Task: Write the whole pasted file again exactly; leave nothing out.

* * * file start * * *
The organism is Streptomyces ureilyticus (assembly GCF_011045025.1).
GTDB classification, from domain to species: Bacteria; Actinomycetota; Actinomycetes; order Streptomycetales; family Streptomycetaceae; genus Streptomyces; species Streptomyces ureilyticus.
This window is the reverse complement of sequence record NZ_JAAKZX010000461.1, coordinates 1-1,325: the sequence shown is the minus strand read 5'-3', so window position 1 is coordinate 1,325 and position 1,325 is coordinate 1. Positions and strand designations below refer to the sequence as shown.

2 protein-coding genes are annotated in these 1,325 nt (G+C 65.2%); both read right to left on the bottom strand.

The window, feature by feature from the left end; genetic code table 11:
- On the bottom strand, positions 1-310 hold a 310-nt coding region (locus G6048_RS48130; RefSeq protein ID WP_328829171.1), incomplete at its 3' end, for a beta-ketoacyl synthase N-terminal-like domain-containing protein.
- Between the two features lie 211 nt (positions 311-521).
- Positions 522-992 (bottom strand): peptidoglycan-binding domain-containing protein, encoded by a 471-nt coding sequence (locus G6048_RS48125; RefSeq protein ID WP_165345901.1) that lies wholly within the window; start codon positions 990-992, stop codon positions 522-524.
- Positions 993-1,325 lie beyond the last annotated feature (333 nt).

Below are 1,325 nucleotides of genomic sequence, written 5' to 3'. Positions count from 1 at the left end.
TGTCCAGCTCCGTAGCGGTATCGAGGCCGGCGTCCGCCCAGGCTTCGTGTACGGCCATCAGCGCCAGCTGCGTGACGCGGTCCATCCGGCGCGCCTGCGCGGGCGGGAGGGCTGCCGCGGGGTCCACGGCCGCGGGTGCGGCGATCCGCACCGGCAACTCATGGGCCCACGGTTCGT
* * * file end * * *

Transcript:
The organism is Streptomyces ureilyticus (assembly GCF_011045025.1).
GTDB classification, from domain to species: Bacteria; Actinomycetota; Actinomycetes; order Streptomycetales; family Streptomycetaceae; genus Streptomyces; species Streptomyces ureilyticus.
This window is the reverse complement of sequence record NZ_JAAKZX010000461.1, coordinates 1-1,325: the sequence shown is the minus strand read 5'-3', so window position 1 is coordinate 1,325 and position 1,325 is coordinate 1. Positions and strand designations below refer to the sequence as shown.

2 protein-coding genes are annotated in these 1,325 nt (G+C 65.2%); both read right to left on the bottom strand.

The window, feature by feature from the left end; genetic code table 11:
- On the bottom strand, positions 1-310 hold a 310-nt coding region (locus G6048_RS48130; RefSeq protein ID WP_328829171.1), incomplete at its 3' end, for a beta-ketoacyl synthase N-terminal-like domain-containing protein.
- Between the two features lie 211 nt (positions 311-521).
- Positions 522-992 (bottom strand): peptidoglycan-binding domain-containing protein, encoded by a 471-nt coding sequence (locus G6048_RS48125; RefSeq protein ID WP_165345901.1) that lies wholly within the window; start codon positions 990-992, stop codon positions 522-524.
- Positions 993-1,325 lie beyond the last annotated feature (333 nt).

Below are 1,325 nucleotides of genomic sequence, written 5' to 3'. Positions count from 1 at the left end.
TGTCCAGCTCCGTAGCGGTATCGAGGCCGGCGTCCGCCCAGGCTTCGTGTACGGCCATCAGCGCCAGCTGCGTGACGCGGTCCATCCGGCGCGCCTGCGCGGGCGGGAGGGCTGCCGCGGGGTCCACGGCCGCGGGTGCGGCGATCCGCACCGGCAACTCATGGGCCCACGGTTCGT